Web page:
A tremendous off-ball threat with a knack for both cutting and spotting up, Waiters is quite adept at drawing defensive attention away from a teammate with the rock. He's also a solid passer, capable of making both simple and flashy deliveries as he attacks the basket. Once he cuts back on the turnovers, he'll look even better.
While the Syracuse product can play adequate on-ball defense, he often helps out teammates and makes rotations like he's wearing ear plugs. There just isn't much communication, which means the shooting guard is often out of position and unable to up the Cleveland Cavaliers' chances of preventing points.
If you just look at Waiters' rebounding numbers, it would be awfully hard to distinguish him from many other 2-guards throughout the Association. And yes, that applies to his per-game numbers, per-minute marks, percentages and SportVU stats.
Clashes with teammates. Benchings by Mike Brown due to a lack of effort. Plenty of frustration. Waiters has the talent, but his intangibles weren't all that great during a difficult season with the Cavs.
Waiters is a roller-coaster ride for the Cavaliers. During both his rookie and sophomore seasons, he was incredibly frustrating before the All-Star Game before breaking out in a big way after it. If he ever figures out how to maintain that performance for a whole season, the All-Star break might not be, well, a break.
69. Vince Carter, Swingman, Dallas Mavericks
Vince Carter just refuses to go away, as this season cemented his role as a three-point shooter who would occasionally attack the basket and either finish the play in emphatic fashion or draw contact and convert at the charity stripe. His athleticism is more spotty than it was in his prime, but by relying on his strengths and refusing to live in the past, he's staved off a serious scoring decline.
Carter isn't a terrifying sight when he's spotting up, but he's actually earning points in this category for his cutting and facilitating skills, which have both improved as he's aged. Though he's no longer capable of recording double-digit assists like he did in his prime, he's become increasingly careful and smart with the ball.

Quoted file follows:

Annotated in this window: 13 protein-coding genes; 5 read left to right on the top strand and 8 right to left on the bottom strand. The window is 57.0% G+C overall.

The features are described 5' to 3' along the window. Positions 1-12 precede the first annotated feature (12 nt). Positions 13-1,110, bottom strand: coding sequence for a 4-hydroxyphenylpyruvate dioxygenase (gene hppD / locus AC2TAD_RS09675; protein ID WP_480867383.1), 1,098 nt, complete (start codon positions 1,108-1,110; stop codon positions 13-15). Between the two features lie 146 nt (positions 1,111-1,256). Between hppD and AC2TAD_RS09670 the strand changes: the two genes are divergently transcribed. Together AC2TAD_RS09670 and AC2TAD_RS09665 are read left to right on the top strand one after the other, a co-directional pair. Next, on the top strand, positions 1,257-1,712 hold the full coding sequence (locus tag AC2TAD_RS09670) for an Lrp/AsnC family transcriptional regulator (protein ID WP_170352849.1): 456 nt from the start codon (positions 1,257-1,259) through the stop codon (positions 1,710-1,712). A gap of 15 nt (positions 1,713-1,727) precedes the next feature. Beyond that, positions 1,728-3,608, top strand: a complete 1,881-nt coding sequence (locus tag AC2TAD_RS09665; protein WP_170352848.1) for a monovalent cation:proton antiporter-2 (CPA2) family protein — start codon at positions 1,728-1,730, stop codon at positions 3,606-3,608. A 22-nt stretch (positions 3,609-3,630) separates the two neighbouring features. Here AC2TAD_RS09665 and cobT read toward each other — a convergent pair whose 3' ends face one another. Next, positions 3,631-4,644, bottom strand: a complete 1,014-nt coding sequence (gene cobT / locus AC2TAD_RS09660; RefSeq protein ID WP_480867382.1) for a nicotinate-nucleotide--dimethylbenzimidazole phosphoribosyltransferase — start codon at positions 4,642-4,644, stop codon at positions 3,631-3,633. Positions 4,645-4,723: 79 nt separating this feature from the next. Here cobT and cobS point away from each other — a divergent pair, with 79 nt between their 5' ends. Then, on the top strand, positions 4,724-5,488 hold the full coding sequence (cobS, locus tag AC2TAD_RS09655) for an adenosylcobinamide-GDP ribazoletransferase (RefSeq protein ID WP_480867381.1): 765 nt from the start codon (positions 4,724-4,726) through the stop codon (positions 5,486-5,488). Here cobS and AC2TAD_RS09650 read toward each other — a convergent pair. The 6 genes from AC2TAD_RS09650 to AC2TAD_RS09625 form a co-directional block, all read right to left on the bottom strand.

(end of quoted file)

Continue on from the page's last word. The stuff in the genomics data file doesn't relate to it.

If you look solely at Vinsanity's defensive rating, you'll be confused. It's a context-dependent stat—one that doesn't account for him trying to make up for the liabilities in the starting lineup while shutting down ball-handlers and forcing them to exploit other matchups.
Every once in a while, Carter soars into the air for a vintage rebound that requires athleticism which is more characteristic of the Gerald Greens of the world. But even when he's not reminding us of his Half-Man, Half-Amazing days, Carter is an asset on the glass for the Dallas Mavericks, particularly on the offensive end.
There has been no pouting, whining or pleas for a change of scenery. Instead, Carter has done everything in his power to win basketball games while making the most of his waning physical gifts.
Watching Carter defy Father Time has been one of the more enjoyable aspects of the 2013-14 season. The 37-year-old refuses to become the bane of Dallas' efforts and is instead doing everything he can to play smart basketball at all times.
68. Michael Carter-Williams, Point Guard, Philadelphia 76ers
Michael Carter-Williams' scoring prowess declined after he shocked the world at the start of his rookie campaign, but he still spent his first go-round in the Association proving he could do more than excel in transition. A lanky athlete who has no fear attacking the rim, MCW was able to put up points in bunches. Now he desperately needs an outside shot to complement his driving game.
Not much of an off-ball shooting threat, MCW functioned as a capable cutter and tremendous distributor throughout his first season with the Philadelphia 76ers. While turnovers popped up too often, it's still impressive to generate more than a handful of assists per game while playing with a collection of D-League talents and a few legitimate NBA players.
If the Sixers' tanking ways were bad for one aspect of Carter-Williams' game, it would be this one. He was given free rein to gamble incessantly, even when those risks came at the expense of the team's overall efforts. As a result, he racked up steals but failed to develop all of the defensive fundamentals he'll need to thrive down the road, especially as he transitions out of that vaunted Syracuse zone mentality.